How did you first find out you had cancer?
When you hear stage four, you automatically think it’s a death sentence. My mother lost her battle with breast cancer in 2003, so I was terrified when I was diagnosed with breast cancer myself in 2008.
How did you react when you heard the news?
I couldn’t face that I might not be here for my sons or my husband. I couldn’t even tell my sons, I left that up to my husband. But I knew I had to fight for my life.
What course of treatment were you prescribed?
At first, I had a double mastectomy and that’s when they found the cancer had spread to my liver. I was on chemotherapy for several months to shrink the tumor in my breast, but it was only keeping the one on my liver from growing. When it came time to treat the metastatic cancer, I really had limited options. Chemotherapy was something I wanted to avoid again. It makes you so tired, you can’t even describe it. I only briefly considered a liver re-sectioning surgery to cut out the affected tissue, but the procedure is very invasive and I began looking for other options.
I found CyberKnife Centers of Tampa Bay by doing research online. The technology targets the tumor but protects the surrounding healthy tissue from radiation. The best part was I could get treated in just three sessions with little to no side effects. It was really the easiest decision I’ve ever made in my cancer treatment. I opted for this treatment for my liver, and again when the cancer appeared on my spine.
What most surprised you about your treatment?
After my first CyberKnife treatment, I actually went shopping. It was completely different from my chemotherapy sessions where I’d sit for hours at a time and become exhausted afterwards. In comparison, the CyberKnife sessions were just 45 minutes.
What would your advice be to anyone who’s just received a cancer diagnosis?
Cancer is a chronic disease but it can be managed. You just have to fight it. I tell everyone to do research so you can understand your disease and your treatment options. That’s the most important step.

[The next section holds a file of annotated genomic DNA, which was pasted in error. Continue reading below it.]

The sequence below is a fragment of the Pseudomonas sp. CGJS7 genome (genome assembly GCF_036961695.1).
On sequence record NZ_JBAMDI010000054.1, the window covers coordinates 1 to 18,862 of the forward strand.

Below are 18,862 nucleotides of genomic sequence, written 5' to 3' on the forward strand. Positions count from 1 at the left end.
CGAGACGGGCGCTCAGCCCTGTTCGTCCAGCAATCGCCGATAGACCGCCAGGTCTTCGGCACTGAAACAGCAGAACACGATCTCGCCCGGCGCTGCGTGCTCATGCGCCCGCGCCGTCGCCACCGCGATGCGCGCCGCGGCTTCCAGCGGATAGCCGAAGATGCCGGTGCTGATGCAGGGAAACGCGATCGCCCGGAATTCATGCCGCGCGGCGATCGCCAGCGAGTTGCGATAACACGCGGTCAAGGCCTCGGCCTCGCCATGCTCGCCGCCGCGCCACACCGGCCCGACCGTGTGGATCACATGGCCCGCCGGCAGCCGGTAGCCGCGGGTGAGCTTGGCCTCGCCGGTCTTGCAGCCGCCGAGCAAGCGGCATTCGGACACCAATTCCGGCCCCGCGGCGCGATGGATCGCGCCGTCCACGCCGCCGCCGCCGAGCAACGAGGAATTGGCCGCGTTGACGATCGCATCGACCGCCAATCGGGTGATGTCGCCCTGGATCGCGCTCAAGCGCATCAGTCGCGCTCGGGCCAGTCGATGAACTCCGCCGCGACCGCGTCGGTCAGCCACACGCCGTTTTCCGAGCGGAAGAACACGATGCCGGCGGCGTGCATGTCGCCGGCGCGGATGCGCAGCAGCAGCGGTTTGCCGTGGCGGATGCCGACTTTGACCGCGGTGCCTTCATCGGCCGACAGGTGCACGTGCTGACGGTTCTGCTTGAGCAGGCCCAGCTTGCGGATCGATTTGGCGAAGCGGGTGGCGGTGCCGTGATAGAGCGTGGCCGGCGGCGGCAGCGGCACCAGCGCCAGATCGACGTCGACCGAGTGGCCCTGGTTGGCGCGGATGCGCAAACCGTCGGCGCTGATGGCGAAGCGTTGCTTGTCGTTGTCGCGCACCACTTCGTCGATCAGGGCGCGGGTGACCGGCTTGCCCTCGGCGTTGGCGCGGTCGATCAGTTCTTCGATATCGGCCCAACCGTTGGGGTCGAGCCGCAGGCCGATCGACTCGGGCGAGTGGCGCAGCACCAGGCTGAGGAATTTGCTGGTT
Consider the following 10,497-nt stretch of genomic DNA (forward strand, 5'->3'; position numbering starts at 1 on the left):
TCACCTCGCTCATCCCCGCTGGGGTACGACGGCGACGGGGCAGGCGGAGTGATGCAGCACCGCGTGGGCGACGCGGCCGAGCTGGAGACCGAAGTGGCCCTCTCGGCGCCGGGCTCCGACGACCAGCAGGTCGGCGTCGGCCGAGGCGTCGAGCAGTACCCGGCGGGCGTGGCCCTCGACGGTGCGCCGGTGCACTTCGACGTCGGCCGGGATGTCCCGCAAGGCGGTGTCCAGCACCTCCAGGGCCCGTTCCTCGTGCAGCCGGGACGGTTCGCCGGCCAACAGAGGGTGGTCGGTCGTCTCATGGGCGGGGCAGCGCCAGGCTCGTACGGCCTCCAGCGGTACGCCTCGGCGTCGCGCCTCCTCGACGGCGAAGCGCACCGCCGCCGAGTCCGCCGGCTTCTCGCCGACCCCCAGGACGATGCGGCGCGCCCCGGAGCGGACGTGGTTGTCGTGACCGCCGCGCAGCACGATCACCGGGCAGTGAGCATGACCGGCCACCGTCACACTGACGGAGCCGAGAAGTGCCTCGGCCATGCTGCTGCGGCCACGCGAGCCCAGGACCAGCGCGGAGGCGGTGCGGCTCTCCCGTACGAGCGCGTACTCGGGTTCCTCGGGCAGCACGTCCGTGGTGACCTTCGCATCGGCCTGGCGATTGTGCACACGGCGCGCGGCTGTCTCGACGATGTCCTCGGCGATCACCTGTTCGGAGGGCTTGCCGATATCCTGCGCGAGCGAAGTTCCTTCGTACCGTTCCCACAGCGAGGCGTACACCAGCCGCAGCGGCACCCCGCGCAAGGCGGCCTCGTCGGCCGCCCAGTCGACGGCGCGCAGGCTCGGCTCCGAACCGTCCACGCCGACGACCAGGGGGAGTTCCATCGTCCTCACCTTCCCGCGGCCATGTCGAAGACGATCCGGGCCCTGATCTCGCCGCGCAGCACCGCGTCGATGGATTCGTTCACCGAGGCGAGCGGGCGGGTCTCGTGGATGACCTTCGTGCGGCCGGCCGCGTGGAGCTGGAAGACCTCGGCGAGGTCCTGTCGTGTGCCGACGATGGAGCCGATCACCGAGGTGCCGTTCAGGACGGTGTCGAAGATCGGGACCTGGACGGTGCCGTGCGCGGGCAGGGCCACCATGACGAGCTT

How long have you been cancer free?
The cancer in my spine was found in 2010. Today, other than having to schedule my Herceptin treatments (the maintenance chemotherapy that keeps my cancer from returning), I can live my life however I want. My latest scans show no evidence of disease; the tumor on my liver can’t be seen anymore.
What lessons did you learn from the experience?
Everything in your life changes. When you try to equate things to cancer, there’s just no comparison. No one is guaranteed tomorrow. The only thing you can do is live for today.
If you could send one message to all the Good Enough Mothers out there – what would it be?
Celebrate every single holiday, birthday or goal achieved and be grateful to be able to see each one.
Patsy Evans of Bradenton, Florida takes nothing for granted anymore. The 50-year-old mother of two was diagnosed with breast cancer in 2008. Patsy Evans knew she had a higher risk of developing breast cancer. Just years before her own diagnosis, her mother lost her battle with the disease.”Whenyou hear stage four, you automatically think it’s a death sentence,” Evans says. “I watched my mother lose her battle to cancer in 2003. When it came to telling my sons, I couldn’t. My husband had to.” There’s a one in eight chance a woman will be diagnosed with breast cancer. That chance doubles if her mother has been diagnosed.
More from GEM: